On 27 Oct 2005, at 08:58, Dario Lopez-Kästen wrote:
well, on larger shops like ours, the sysadms always want to know why we introduce Yet Another Non-Standard Component to the system setup that cannot be RPM'ed like the rest. And I am not talking across pythoin versions, but oin the same release series (ie. 2.3, etc)

I know it is more convenient to self.compile() the python, but it is always hard to argue with the sysadms on this issue. Our current solution is to provide a precomipiled rpm with the pythons we want to use.

Why is that the standard os-distributed pythons do not work with zope? They seem to work with other python sw...

For the Zope setups the pattern that I have seen most often in larger shops is buildout scripts that create self-contained full instances with Python, Zope and the instance home. These are easy to set up and update with one simple buildout script or Makefile or whatever strikes your fancy. This is exactly the same level of "convenience" (and maintainability) as saying "rpm -Uvh foo.rpm". Obviously this self-contained ZEO client with its own Python could be done as a RPM or set of RPMs as well.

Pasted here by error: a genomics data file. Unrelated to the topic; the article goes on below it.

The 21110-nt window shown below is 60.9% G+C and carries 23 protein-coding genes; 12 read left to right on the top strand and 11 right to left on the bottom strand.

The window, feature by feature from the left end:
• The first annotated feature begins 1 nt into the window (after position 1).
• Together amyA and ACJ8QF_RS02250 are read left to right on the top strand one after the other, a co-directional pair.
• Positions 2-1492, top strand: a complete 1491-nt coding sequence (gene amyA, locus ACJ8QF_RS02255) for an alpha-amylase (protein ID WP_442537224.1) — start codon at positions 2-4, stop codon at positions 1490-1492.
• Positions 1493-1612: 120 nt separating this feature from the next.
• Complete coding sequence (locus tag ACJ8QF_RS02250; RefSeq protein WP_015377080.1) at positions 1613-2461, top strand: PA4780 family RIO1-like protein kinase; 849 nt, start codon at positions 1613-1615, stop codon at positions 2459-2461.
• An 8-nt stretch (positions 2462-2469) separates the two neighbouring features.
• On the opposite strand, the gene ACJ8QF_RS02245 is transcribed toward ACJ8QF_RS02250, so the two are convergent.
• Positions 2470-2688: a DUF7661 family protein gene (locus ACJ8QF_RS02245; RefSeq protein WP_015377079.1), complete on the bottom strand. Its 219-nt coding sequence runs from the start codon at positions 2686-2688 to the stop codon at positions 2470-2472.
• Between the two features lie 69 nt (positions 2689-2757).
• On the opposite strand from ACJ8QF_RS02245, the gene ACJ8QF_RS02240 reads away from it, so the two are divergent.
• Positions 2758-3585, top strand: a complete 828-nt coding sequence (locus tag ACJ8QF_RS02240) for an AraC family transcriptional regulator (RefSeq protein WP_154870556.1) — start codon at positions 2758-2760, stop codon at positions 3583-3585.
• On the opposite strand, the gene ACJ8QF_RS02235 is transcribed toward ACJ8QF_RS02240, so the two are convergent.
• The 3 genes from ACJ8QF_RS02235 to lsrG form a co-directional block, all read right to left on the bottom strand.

The main idea is that you isolate Zope and Python from the rest of the system. You can then use simple auto-upgrading schemes like yum or even the redhat network to keep everything up to date, while never running the risk of influencing or bringing down Zope by making unforeseen changes to the Python in use, as could happen with the system Python. The same is true for any add-ons you might install into the Python used for Zope.


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